This study compared the perceptions of the child’s obesity among families in which one or both parents underwent bariatric surgery to those of matched families without parental bariatric surgeries who served as controls. The perceptions of the obese children of both parental groups that were documented during their first encounter at the clinic were also compared. The bariatric parents were more inclined to think that their child’s obesity negatively affects his/her self-image and social status. They also tended to think that their child’s obesity is a current and future health problem, and that he/she will eventually need to undergo a bariatric procedure. The children in the bariatric group were more willing to undergo bariatric surgery themselves compared to the children in the control group.
Parental overweight is frequently cited as a predictor for childhood obesity.14,15 The familial effect on childhood obesity is multifactorial and has both genetic and environmental components.16 The genetic component of obesity includes both differnces in metabolic rate but more importanly the genetic of eating behavior which have an influence on meal timing, quantity of food intake, and food preference.15,17 Moreover, there is also an undeniable environmental component that comprised of food availability within the home, family meal structure, cultural preference, and poor engagement in exercise, maintains adolescent obesity.9,18 Several studies have illustrated the interdependence of home food availability and the intake of both unhealthy and healthy foods,19,20 while other studies focused on the role of an obesogenic environment that promotes physical inactivity and access to energy-dense foods.21,22 As all the bariatric group parents faced morbid obesity, their households may have genetic and enviromental influences their children’s weight and eating behaviors. Beyond the influence of the family on the tendency to become obese, it also has an effect on the attitude towards obesity. The bariatric parents are highly aware of the difficulties involved in the conventional methods of losing weight, especially considering their own failures to do so. This may cause them to be sceptical about their children’s chances to succeed. Van Geelen et al. assessed attitudes and normative beliefs about pediatric bariatric surgery among morbidly obese adolescents and parents.11 Those authors showed that parents and adolescents who viewed obesity as something that they could influence themselves were more in favor of non-surgical treatment and vice versa. Given the bariatric parents’ life experiences and the fact they consider their own surgery as having been successful, it is understandable that they might want the same option for their children.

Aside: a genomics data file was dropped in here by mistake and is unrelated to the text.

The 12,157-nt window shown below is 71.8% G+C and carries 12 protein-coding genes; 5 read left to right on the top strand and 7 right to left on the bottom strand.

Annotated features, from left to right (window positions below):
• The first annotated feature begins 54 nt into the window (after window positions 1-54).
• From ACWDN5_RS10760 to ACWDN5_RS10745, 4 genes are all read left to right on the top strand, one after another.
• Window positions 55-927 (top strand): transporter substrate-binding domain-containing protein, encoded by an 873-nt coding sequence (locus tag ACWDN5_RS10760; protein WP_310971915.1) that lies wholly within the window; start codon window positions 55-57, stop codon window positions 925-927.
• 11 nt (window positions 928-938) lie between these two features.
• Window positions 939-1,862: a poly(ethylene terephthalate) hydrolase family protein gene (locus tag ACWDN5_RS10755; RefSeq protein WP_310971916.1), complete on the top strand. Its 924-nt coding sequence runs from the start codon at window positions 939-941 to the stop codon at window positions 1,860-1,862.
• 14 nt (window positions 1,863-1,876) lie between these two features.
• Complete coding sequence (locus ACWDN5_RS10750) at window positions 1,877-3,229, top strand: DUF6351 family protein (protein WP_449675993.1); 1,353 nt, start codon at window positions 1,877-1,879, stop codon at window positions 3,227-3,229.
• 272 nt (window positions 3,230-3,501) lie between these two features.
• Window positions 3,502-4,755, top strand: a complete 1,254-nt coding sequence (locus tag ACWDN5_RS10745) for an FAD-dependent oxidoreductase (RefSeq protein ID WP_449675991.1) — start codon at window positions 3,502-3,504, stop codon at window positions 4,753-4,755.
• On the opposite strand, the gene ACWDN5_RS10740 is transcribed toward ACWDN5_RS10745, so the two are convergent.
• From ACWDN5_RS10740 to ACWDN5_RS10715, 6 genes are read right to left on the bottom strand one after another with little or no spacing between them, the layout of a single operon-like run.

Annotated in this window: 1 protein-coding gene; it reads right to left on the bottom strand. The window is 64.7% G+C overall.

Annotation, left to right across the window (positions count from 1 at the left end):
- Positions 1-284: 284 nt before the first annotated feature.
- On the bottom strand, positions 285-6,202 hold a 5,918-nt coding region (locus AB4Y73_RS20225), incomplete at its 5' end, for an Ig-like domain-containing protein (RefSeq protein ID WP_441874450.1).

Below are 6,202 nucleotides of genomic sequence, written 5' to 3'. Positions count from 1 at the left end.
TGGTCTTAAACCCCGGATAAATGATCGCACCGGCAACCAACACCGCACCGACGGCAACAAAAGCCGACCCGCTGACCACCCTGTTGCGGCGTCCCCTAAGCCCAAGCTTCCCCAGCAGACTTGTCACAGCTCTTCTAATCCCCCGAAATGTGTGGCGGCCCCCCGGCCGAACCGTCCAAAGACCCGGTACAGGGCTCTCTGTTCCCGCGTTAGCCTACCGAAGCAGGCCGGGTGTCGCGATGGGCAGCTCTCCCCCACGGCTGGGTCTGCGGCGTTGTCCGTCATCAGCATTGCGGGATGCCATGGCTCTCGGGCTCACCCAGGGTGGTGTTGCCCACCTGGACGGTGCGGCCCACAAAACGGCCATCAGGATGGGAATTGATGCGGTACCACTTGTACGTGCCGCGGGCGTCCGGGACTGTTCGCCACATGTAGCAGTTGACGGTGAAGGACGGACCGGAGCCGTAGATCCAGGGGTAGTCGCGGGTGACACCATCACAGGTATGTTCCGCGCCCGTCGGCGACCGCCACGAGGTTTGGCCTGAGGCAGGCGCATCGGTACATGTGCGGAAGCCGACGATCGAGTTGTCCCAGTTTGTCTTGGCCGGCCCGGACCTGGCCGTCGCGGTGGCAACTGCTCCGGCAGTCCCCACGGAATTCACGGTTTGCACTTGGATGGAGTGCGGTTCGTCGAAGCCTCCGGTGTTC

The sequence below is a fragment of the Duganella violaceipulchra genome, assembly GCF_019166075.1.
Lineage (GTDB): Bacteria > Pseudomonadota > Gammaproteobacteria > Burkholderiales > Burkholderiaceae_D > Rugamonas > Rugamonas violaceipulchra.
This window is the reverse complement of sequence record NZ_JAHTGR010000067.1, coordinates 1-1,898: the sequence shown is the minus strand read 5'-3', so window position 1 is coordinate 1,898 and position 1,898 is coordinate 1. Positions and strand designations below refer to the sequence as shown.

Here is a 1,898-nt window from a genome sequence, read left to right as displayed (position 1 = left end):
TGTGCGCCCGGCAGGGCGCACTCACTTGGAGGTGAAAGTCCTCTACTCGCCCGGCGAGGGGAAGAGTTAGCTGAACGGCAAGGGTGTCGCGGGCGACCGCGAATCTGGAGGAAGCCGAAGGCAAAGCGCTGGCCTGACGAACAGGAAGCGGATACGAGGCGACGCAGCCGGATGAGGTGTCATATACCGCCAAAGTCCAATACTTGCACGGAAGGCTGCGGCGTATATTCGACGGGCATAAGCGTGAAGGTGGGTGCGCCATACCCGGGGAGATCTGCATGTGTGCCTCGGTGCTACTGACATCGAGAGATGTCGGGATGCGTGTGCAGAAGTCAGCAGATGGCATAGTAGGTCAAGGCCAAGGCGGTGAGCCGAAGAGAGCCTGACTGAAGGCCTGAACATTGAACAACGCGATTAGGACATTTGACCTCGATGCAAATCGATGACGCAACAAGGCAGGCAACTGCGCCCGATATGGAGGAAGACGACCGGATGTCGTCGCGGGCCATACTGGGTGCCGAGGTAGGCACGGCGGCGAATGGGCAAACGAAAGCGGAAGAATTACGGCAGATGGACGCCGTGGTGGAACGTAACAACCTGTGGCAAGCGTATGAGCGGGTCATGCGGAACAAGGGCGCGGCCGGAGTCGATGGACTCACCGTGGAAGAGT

Thompson et al. have shown that different variables can influence the preferences of methods to lose weight, such as the number of attempts to lose weight, gender, age, BMI, and medical condition.22 The present study extends these results and demonstrates that a history of bariatric surgery in the family can also have an impact of the perception and treatment preference of childhood obesity among the parents and their children.
This study is limitated by the small sample size due to the uniqueness of the study group. Nevertheless, this is the first study to assess the phenomenon of “bariatric families”. Those families are becoming more common in the pediatric nutrition clinics, and healthcare professionals should be aware of the differences between them and non-bariatric families and take those differences into account while planning treatment options. Since a parent’s perception has an important impact on the child's success in losing weight, it is important to identify the children who are likely to fail to lose weight by standard dietary and lifestyle methods in order to avoid sense of failure and the metabolic effects of weight regain.